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Re: perl, the data, and the tf8 flag

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Juerd Waalboer
March 31, 2007 15:35
Re: perl, the data, and the tf8 flag
Message ID:
Glenn Linderman skribis 2007-03-31 14:35 (-0700):
> Juerd says two, but describes 3 types of data.

Well observed! :)

And in general, your post is a good summary of how things work.

> Juerd says two, but describes 3 types of data.

Binary and latin1 are hybrid in Perl. Only the programmer knows (can
know) the difference, Perl doesn't (can't). That's why to Perl, there
are only 2.

> As a developer that hopes to be implementing Unicode character support 
> in a perl application soon (tuits, always tuits), I have the following 
> questions and comments.  

I invite you to read perlunitut and perlunifaq. You'll have to look for
them (e.g. Google) or get them from bleadperl.

> 1) What operations can safely be used on bytes stored in a string 
> without causing implicit upgrades to multi-bytes?

All operations are safe, except:

1. operations that add characters greater than 255
2. joining text strings with byte strings (because
the text string may already internally be prepared for handling
characters greater than 255, and forces the byte string to be prepared
in a similar way, breaking its binaryness) and byte operations (because
they cannot handle characters greater than 255).

If you read carefully, you'll notice that "1" is just a different way of
having "2", and come to the conclusion that there's only one simple, yet
important, guideline: keep binary and text separate, and only bridge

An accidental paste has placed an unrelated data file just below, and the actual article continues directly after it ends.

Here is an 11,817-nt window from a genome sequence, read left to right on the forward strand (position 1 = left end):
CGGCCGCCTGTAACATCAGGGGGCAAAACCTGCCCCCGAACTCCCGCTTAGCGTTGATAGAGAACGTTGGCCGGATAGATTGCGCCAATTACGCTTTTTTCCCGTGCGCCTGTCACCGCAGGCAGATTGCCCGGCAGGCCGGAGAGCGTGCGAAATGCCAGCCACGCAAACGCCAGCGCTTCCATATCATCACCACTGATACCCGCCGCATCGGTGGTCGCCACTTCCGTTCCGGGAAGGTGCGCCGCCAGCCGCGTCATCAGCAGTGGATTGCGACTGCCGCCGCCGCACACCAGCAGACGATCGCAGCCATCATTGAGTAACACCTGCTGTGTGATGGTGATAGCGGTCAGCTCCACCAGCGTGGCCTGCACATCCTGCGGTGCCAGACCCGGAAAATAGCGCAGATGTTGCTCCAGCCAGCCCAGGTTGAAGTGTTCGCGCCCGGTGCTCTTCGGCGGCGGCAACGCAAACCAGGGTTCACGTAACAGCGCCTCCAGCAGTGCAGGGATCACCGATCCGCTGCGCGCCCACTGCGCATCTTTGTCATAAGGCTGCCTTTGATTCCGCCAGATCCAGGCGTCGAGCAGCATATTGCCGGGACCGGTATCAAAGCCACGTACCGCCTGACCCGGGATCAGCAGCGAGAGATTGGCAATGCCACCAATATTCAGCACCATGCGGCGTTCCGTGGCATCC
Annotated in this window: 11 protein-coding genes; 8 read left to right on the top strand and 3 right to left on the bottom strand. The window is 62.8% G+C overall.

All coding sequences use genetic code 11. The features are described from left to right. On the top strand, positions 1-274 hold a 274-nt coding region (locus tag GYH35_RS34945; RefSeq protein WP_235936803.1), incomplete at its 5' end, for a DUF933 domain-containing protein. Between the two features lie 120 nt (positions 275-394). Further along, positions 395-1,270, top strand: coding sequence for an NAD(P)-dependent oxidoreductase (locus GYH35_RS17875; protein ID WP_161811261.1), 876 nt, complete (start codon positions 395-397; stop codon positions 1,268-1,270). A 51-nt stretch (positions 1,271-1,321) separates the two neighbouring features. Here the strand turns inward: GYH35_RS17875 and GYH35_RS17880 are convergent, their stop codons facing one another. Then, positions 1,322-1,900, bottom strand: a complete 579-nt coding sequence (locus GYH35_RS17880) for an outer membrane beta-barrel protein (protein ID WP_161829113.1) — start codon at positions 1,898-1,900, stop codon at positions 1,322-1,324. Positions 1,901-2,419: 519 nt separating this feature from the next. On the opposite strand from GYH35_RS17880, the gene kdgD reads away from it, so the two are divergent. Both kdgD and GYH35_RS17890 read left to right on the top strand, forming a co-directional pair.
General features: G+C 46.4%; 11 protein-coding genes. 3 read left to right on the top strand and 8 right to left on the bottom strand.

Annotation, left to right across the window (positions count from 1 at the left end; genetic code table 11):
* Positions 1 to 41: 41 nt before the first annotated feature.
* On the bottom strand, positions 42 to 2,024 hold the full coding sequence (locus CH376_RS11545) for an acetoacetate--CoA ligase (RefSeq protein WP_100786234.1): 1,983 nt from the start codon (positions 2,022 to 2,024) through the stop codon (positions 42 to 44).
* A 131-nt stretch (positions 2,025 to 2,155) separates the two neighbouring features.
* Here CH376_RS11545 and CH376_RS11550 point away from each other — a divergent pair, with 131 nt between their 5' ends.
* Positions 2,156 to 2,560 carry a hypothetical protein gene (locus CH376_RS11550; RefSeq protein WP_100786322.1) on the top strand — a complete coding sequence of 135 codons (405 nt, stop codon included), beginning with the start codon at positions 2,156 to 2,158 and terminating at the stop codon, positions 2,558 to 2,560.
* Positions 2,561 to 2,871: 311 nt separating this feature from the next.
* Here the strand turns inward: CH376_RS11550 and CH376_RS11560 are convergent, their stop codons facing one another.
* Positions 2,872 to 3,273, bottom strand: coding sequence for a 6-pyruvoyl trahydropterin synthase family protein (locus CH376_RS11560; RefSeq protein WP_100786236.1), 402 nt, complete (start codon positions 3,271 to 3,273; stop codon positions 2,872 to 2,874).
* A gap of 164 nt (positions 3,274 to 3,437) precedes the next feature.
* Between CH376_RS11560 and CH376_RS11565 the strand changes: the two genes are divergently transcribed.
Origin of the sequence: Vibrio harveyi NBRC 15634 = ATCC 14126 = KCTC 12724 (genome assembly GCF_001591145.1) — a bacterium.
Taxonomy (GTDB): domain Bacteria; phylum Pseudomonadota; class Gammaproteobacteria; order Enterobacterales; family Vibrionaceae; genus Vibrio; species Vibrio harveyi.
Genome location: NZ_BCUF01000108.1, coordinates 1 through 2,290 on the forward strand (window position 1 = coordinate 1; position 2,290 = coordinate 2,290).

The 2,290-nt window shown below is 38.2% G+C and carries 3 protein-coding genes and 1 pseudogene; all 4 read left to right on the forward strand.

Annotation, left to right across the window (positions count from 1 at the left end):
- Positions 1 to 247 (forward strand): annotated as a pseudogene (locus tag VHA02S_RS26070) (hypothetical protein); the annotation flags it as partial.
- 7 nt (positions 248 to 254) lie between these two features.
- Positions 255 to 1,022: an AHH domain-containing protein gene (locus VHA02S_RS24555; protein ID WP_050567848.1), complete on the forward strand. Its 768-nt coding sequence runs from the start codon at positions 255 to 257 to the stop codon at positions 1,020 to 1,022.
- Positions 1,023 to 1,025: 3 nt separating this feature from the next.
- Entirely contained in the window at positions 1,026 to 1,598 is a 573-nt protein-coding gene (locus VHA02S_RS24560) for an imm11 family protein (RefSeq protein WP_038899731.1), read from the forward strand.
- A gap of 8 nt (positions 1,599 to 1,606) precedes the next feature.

between the two by means of decoding and encoding.

> My perception from following all this discussion is that you can do any 
> operation, as long as all the data involved is bytes data that has never 
> been upgraded, except for decode, which always assumes a bytes parameter.

Your perception is correct.

> 2) What operations create multi-bytes data?

1. operations that add characters greater than 255
2. joining text strings with byte strings or byte operations, if the
text string is internally prepared for handling characters greater than
255 ("is internally encoded as UTF8", "has the UTF8 flag set").

This is, in essence, the same list as before :)

> 3) What operations create bytes data?

In general, everything that creates a new string value with only
characters in the 0..255 range, with the possible exception of
operations that are designed to create text strings only (like decode).

Some examples:

    "\xdf\xff\xa0\x00\xa1"            # binary (but can be used as text)
    "\x{df}\x{ff}\x{a0}\x{00}\x{a1}"  # binary (but can be used as text)
    "\x{100}..."                      # text (should not be used as bin)
    chr 255                           # binary (but can be used as text)
    chr 256                           # text (should not be used as bin)
    readline $fh                      # either, depends on io layers

Note that "use encoding" will turn almost everything into a text-only
creating thing, and makes using binary data very hard. My advise is to
avoid the module altogether.

> 4) What operations implicitly upgrade data from binary, assuming that 
> because of context it must be ISO-8859-1 encoded data?

In the core, only concatenating with an internally-UTF8 string. All
other operations that require UTF8 only upgrade temporarily.

There are modules that carelessly upgrade strings; this causes no
problem if your string is a text string and you decode/encode properly
and keep the string properly separated from byte strings. But it might

> My perception is _any operation_ that also includes another operand that 
> is UTF8 already.

When the "other operand" becomes part of the target string at some
point, yes.

> 5) It seems that there should be documented lists of operations and core 
> modules that a) never upgrade b) never downgrade c) always upgrade d) 
> always downgrade e) may upgrade f) may downgrade and the conditions 
> under which it may happen.